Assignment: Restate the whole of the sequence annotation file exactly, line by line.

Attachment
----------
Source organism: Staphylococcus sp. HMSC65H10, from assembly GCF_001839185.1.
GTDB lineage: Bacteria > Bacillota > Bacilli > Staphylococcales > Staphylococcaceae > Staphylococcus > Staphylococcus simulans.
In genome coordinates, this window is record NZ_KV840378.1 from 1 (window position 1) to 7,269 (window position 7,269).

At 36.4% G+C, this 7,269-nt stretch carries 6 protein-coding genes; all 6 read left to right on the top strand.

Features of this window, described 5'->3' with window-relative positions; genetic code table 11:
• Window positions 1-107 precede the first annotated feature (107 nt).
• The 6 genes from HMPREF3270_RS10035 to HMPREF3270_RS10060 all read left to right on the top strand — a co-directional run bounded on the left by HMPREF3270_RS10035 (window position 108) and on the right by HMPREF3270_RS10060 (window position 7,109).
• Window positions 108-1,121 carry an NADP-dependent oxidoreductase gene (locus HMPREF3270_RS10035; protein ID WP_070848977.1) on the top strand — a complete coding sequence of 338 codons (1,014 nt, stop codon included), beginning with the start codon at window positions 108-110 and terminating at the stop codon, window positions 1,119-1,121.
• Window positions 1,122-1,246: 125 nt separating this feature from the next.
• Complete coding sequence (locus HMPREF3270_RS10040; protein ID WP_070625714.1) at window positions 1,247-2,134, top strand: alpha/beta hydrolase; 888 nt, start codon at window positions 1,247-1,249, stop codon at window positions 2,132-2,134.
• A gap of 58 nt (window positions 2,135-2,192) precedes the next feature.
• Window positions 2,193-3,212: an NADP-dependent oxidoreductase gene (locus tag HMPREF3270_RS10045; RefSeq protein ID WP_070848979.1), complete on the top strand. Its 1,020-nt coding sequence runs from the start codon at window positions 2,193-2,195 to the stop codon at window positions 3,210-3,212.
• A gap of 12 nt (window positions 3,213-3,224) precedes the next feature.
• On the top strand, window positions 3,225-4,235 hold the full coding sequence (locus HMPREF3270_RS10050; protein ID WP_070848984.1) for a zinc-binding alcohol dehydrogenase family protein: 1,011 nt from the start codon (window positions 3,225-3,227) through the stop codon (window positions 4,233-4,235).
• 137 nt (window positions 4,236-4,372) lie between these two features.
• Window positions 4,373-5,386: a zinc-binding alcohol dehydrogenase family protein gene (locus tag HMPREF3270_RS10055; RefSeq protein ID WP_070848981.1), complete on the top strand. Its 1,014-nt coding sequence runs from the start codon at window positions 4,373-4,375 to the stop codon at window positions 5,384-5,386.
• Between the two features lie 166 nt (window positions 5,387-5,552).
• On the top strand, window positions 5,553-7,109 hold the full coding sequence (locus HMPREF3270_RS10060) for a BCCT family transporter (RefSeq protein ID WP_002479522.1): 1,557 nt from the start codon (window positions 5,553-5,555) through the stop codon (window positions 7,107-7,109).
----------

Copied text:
Source organism: Staphylococcus sp. HMSC65H10, from assembly GCF_001839185.1.
GTDB lineage: Bacteria > Bacillota > Bacilli > Staphylococcales > Staphylococcaceae > Staphylococcus > Staphylococcus simulans.
In genome coordinates, this window is record NZ_KV840378.1 from 1 (window position 1) to 7,269 (window position 7,269).

At 36.4% G+C, this 7,269-nt stretch carries 6 protein-coding genes; all 6 read left to right on the top strand.

Features of this window, described 5'->3' with window-relative positions; genetic code table 11:
• Window positions 1-107 precede the first annotated feature (107 nt).
• The 6 genes from HMPREF3270_RS10035 to HMPREF3270_RS10060 all read left to right on the top strand — a co-directional run bounded on the left by HMPREF3270_RS10035 (window position 108) and on the right by HMPREF3270_RS10060 (window position 7,109).
• Window positions 108-1,121 carry an NADP-dependent oxidoreductase gene (locus HMPREF3270_RS10035; protein ID WP_070848977.1) on the top strand — a complete coding sequence of 338 codons (1,014 nt, stop codon included), beginning with the start codon at window positions 108-110 and terminating at the stop codon, window positions 1,119-1,121.
• Window positions 1,122-1,246: 125 nt separating this feature from the next.
• Complete coding sequence (locus HMPREF3270_RS10040; protein ID WP_070625714.1) at window positions 1,247-2,134, top strand: alpha/beta hydrolase; 888 nt, start codon at window positions 1,247-1,249, stop codon at window positions 2,132-2,134.
• A gap of 58 nt (window positions 2,135-2,192) precedes the next feature.
• Window positions 2,193-3,212: an NADP-dependent oxidoreductase gene (locus tag HMPREF3270_RS10045; RefSeq protein ID WP_070848979.1), complete on the top strand. Its 1,020-nt coding sequence runs from the start codon at window positions 2,193-2,195 to the stop codon at window positions 3,210-3,212.
• A gap of 12 nt (window positions 3,213-3,224) precedes the next feature.
• On the top strand, window positions 3,225-4,235 hold the full coding sequence (locus HMPREF3270_RS10050; protein ID WP_070848984.1) for a zinc-binding alcohol dehydrogenase family protein: 1,011 nt from the start codon (window positions 3,225-3,227) through the stop codon (window positions 4,233-4,235).
• 137 nt (window positions 4,236-4,372) lie between these two features.
• Window positions 4,373-5,386: a zinc-binding alcohol dehydrogenase family protein gene (locus tag HMPREF3270_RS10055; RefSeq protein ID WP_070848981.1), complete on the top strand. Its 1,014-nt coding sequence runs from the start codon at window positions 4,373-4,375 to the stop codon at window positions 5,384-5,386.
• Between the two features lie 166 nt (window positions 5,387-5,552).
• On the top strand, window positions 5,553-7,109 hold the full coding sequence (locus HMPREF3270_RS10060) for a BCCT family transporter (RefSeq protein ID WP_002479522.1): 1,557 nt from the start codon (window positions 5,553-5,555) through the stop codon (window positions 7,107-7,109).